"We knew that the general condition of warm soupy air below and wave of jet stream aloft provides the condition for circling,” said Wurman. "But we just don’t understand the details. We don’t know exactly where, or exactly when."
Whether climate change may have contributed or not, what researchers do know is that Wednesday’s disaster began with a far more innocuous -- and more typical -- event late last week: a gust of warm air.
Last Friday, a mass of hot, humid air started traveling north from the Gulf of Mexico. It blew ashore and crept slowly north over the weekend, blanketing the Southeast in the type of thick, 80-degree air that that keeps one’s skin feeling sticky even after stepping out of a cold shower.
By Wednesday, the dew point -- a measurement of how much water is in the air -- was hovering around 70 degrees, and meteorologists knew bad weather was brewing.
"That’s a very humid air mass," said David Imy, a meteorologist with the National Weather Service’s Storm Prediction Center. "Several days of Gulf moisture coming up from the south set up this scenario perfect for long-track tornadoes."
This hot air near the earth’s surface collided with the colder, fast-moving air in the upper-level jet stream, creating an unstable atmosphere. To try to bring the atmosphere into balance, a supercell erupted. Inside the storm, the warm air got sucked up into the upper levels of the atmosphere and the colder air moved lower. As these upward and downward drafts became more powerful, they turned into violent tornadoes.
Soon, about a hundred twisters were whipping across much of the Southeast. Some were a mile wide and tearing across the land at 55 to 65 miles per hour. That's about as big and powerful as tornadoes can get.
"Some were reported as a mile wide -- they don’t get much wider than that," said the University of Oklahoma's Bluestein. When asked whether he was tracking the storms on the ground, Bluestein was shocked. "Oh no. We can’t keep up with tornadoes moving 60 miles an hour.”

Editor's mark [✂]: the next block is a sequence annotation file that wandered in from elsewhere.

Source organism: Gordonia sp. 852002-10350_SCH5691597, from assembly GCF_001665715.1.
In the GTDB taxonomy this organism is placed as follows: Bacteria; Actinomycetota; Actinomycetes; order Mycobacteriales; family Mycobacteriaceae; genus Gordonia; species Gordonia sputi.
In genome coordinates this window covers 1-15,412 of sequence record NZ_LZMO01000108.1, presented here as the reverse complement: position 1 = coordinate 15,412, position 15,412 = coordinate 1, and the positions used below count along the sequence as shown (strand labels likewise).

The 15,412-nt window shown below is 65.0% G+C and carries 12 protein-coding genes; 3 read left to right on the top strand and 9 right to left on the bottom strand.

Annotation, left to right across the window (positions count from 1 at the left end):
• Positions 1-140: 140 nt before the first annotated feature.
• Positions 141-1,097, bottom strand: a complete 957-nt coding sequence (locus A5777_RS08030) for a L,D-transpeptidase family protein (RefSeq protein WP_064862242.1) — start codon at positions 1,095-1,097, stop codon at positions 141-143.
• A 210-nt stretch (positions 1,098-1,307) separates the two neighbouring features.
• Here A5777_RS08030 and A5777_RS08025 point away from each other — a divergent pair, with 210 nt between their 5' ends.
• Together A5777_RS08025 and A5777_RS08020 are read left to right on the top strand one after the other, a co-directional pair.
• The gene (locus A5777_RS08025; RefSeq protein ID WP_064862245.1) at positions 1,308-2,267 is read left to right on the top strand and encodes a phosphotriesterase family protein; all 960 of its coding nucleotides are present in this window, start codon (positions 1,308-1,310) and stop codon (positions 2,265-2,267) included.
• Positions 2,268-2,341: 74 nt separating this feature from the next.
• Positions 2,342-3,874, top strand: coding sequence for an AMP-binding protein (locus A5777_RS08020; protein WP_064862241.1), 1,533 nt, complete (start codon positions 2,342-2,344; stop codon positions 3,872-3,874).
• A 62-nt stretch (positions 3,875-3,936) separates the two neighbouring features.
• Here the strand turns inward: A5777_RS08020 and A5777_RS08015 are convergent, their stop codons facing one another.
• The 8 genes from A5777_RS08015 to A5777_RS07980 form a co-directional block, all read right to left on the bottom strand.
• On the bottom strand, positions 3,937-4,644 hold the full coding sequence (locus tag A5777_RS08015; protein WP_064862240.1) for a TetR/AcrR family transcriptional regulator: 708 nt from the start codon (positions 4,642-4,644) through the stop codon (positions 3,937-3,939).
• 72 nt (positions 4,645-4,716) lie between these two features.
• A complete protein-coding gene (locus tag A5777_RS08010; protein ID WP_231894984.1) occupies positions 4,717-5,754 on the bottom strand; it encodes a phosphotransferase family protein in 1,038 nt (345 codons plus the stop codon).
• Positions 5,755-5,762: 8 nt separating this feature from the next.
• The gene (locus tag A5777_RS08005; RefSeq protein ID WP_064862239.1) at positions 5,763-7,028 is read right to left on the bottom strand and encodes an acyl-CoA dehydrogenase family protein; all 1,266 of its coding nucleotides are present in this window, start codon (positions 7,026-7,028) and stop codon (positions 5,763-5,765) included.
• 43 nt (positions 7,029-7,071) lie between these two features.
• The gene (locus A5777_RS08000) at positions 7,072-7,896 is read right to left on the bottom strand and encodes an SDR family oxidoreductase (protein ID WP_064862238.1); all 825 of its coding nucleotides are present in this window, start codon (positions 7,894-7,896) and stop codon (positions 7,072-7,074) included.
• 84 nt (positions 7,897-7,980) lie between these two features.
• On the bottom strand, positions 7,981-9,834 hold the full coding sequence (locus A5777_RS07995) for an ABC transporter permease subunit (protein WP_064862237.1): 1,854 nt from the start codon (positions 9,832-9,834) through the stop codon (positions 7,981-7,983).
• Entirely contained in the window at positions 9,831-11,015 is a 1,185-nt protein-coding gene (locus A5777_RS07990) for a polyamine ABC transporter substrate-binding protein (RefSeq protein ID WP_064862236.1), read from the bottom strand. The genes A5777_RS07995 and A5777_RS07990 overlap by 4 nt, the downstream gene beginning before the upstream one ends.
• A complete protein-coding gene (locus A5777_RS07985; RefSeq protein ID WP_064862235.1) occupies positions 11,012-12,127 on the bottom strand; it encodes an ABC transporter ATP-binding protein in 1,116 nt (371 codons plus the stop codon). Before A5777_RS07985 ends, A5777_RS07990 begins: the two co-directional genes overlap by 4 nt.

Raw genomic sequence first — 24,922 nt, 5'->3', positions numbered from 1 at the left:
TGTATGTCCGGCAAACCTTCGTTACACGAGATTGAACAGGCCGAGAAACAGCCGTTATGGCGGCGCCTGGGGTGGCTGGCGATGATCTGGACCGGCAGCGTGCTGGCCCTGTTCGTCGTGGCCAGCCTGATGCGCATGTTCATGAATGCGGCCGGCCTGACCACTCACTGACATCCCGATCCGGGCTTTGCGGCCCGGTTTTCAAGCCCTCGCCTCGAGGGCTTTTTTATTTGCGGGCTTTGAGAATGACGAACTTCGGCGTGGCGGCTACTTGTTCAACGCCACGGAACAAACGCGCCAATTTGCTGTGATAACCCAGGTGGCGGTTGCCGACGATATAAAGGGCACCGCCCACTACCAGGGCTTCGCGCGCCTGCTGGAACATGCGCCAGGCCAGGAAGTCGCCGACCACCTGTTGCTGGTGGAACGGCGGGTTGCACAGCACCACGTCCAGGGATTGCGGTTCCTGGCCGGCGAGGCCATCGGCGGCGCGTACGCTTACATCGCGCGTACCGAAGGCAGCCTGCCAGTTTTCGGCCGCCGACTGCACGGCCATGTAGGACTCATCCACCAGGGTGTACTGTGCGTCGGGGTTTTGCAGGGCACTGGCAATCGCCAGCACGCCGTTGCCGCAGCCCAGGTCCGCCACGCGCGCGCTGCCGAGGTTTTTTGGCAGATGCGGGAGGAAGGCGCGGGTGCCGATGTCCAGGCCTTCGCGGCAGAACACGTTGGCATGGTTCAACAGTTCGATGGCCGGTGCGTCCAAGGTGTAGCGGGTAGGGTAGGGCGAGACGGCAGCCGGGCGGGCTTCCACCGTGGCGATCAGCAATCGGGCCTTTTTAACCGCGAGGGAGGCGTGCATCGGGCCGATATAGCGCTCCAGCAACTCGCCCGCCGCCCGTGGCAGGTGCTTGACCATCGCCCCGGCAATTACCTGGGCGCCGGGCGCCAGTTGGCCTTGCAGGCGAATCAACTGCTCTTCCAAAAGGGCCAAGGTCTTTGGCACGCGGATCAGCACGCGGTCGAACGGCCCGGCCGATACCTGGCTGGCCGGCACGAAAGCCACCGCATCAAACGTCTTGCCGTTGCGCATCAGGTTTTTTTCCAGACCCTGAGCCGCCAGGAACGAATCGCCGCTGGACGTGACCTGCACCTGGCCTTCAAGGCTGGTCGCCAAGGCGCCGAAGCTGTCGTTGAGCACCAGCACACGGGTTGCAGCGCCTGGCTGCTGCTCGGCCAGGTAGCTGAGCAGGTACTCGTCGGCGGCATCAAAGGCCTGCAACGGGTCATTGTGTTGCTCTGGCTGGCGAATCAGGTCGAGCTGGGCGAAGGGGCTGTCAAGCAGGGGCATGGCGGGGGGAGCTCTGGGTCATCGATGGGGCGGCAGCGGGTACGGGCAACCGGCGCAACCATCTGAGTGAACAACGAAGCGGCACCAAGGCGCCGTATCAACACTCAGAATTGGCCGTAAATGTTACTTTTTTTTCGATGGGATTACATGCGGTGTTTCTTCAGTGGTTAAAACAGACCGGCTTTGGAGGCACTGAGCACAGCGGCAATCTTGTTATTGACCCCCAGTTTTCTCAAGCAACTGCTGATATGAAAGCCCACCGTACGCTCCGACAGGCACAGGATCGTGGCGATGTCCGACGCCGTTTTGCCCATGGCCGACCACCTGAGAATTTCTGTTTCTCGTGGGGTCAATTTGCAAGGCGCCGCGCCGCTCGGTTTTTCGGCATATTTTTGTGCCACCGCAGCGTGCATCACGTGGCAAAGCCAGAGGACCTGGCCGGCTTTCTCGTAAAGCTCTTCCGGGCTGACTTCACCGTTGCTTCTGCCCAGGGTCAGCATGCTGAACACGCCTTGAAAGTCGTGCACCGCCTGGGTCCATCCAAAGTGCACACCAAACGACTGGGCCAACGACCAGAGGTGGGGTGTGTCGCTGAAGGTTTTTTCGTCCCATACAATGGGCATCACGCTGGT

In addition to the states where people were killed, tornadoes touched down in at least nine others: Arkansas, Missouri, both Carolinas, both Virginias, Maryland, Indiana, Ohio. Reports of nighttime twisters forming as far north as New York are thus far unconfirmed.
Most of the tornadoes occurred outside Tornado Alley -- the swath of land in the middle and south of the U.S. where twisters often strike -- but the location was not unexpected. Tornadoes hit the Southeast every year, and they are often more deadly because the Southeast and the Eastern seaboard are far more densely populated than Tornado Alley.
According to the 2010 U.S. Census, the states where Wednesday’s tornado struck rank fairly high by population density. Most average between 40 and 50 people per square mile. In contrast, Tornado Alley states like the Dakotas have a mere seven or eight people living in the amount of space.
For researchers, who know they can’t control the tornadoes path, the events were still hard to swallow.
"It is sobering to us to see that tornadoes in the 21st century can still cause so many deaths," said the Center for Severe Weather Research's Wurman. "We had hoped that through increased warnings, better buildings and increased public awareness, the years of these events had passed.”
This report has been updated to reflect that the death toll has officially eclipsed that of the 1974 twister disaster.